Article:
A Weblog Dedicated to the Discussion of the Christian Faith and 21st Century Life

A Weblog Dedicated to the Discussion of the Christian Faith and 21st Century Life
I do not seek to understand that I may believe, but I believe in order to understand. For this also I believe, –that unless I believed, I should not understand.-- St. Anselm of Canterbury (1033-1109)

Monday, November 23, 2009

On the Privilege of Giving Honor

Last night I attended the University of Durham reception at SBL. I did my Ph.D at Durham under the tutelage of James D.G. Dunn. It was a wonderful experience. Jimmy is the consummate scholar and a man of great faith. His scholarship has never been a "purely academic" exercise, but his work has been founded on, in the words of St. Anselm, "faith seeking understanding." My doctoral thesis was published in 2003 in the JSNT Supplement Series and I credit that in large part to Jimmy, whose expectations of me were quite rigorous.

I not only appreciate Jimmy for his scholarship, but also for his genuine concern for his students. He and his wife Meta took us under their wings, befriending us, and nurturing us. They regularly had us over to their house for celebrations and times of fellowship. They were and still are interested in the lives of our spouses and our children. One of Jimmy's former students, who was doing his work at the same time I was, told me the other night that Jimmy has been a father figure to him. Almost every year for the past 15+ years we have had an annual Dunn reunion dinner for (now all former) students of Jimmy's and their spouses. I remember many years ago, when we first started holding those gatherings, there were five to eight of us in attendance. Saturday night there were eighteen and that was down from recent years in which we have had close to thirty people gathered together for food and fellowship. Jimmy and Meta did not consider us to be only a community of scholars, but a community of believers. How necessary then that such a community gather together for fellowship, if only once a year.

I and so many have received such a wonderful gift in knowing Jimmy Dunn. For me it has been an honor. So it was a privilege for me and others to honor Jimmy in a small way by presenting him last night with a Festscrift in honor of his 70th birthday. It was an honor to contribute an essay to that volume and I told Jimmy that last night. He thanked me and then in characteristic Dunn fashion he informed me that after he read my essay he would email me a detailed critique! Yes, we will always remain Jimmy's student, and that too is an honor.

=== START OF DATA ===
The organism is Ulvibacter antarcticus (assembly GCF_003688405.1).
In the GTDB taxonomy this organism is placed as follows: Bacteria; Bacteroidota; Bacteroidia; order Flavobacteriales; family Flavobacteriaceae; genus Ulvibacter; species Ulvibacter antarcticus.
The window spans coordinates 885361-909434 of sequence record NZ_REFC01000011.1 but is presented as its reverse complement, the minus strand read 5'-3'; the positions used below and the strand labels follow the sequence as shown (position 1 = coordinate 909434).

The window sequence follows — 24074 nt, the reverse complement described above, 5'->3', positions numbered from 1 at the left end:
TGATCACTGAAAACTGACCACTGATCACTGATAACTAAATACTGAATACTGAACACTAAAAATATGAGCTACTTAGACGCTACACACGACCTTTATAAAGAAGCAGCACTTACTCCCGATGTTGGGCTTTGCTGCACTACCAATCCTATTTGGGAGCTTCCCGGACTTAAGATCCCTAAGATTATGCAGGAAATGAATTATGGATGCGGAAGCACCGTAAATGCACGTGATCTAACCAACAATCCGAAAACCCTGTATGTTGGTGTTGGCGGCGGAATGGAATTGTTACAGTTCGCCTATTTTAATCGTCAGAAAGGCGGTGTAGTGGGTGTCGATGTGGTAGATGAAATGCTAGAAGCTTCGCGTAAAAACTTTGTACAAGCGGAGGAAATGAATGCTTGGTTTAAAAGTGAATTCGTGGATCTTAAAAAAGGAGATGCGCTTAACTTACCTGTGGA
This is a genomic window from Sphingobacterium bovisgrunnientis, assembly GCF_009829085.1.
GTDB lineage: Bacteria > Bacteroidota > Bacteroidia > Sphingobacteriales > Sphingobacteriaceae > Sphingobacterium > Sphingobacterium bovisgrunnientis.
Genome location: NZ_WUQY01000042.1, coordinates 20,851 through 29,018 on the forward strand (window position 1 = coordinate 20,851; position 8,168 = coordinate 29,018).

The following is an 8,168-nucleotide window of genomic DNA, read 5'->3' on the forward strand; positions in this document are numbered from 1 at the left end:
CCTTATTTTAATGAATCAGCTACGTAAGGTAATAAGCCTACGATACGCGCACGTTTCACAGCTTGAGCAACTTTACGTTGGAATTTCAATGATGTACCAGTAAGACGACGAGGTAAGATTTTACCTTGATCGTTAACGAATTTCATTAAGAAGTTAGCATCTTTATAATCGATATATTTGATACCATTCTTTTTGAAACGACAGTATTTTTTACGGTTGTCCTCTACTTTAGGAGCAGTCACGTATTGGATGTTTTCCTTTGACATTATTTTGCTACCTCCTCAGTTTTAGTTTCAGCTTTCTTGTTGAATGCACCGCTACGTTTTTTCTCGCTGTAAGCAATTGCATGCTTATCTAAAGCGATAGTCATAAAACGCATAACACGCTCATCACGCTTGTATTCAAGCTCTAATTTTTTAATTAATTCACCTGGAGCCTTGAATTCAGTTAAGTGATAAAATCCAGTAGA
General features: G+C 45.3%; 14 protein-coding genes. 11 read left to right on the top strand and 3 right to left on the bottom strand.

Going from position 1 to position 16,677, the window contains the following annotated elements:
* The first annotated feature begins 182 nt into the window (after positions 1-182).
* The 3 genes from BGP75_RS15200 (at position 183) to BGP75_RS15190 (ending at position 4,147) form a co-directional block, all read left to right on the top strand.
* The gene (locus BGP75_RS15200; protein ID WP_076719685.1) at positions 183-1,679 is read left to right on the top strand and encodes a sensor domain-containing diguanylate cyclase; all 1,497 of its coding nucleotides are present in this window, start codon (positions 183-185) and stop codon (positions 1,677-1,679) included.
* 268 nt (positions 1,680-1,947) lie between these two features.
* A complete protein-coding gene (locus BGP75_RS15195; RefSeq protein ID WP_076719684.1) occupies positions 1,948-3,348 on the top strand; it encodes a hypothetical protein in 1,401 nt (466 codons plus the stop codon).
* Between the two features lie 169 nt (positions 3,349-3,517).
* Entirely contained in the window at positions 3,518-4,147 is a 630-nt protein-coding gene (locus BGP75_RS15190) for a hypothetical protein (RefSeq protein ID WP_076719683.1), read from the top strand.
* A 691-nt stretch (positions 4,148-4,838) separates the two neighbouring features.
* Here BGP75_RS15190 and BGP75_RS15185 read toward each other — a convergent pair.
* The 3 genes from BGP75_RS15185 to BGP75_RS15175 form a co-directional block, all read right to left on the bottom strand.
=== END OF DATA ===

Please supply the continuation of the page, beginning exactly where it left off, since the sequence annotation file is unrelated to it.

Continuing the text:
It is a privilege to honor those who honor us. It is true that honor is a duty, but it is not a duty we perform because we have to. We honor because we recognize we would not be who we are apart from the gifts we have received in the presence of those around us whom God uses to shape our lives. Honor in and of itself is performed as an act of integrity and character. A community, a society that does not honor those who are worthy is a community, a society that has fallen into dishonor.

I have been honored these many years to have known James D.G. Dunn; and last night it was a privilege to pay honor to him in a small way. May honor never die a dishonorable death.


Unknown said...

Wonderfully said, Allan. Jimmy & Meta showed JB & I the same hospitality & friendship during our time in Durham. May each of us who have experienced the Dunn tradition firsthand continue to demonstrate it to our students, congregations and communities.

Ted M. Gossard said...

Thanks for your words on Jimmy Dunn and on honor, Allan. We do need to appreciate each other and the gifts both received from God and from others, as well as acknowledge such.

Country Parson said...

I have never met Dunn, nor am I likely to, but what he has written has greatly informed my understanding of the meaning of Jesus as the Christ. So I also say thanks, even if from a great distance.

Matthew D. Montonini said...


This was really well said. Through you and John I have had the enormous privilege of meeting and talking with Dr. Dunn and he is proven to be the epitome of a gentleman and a scholar.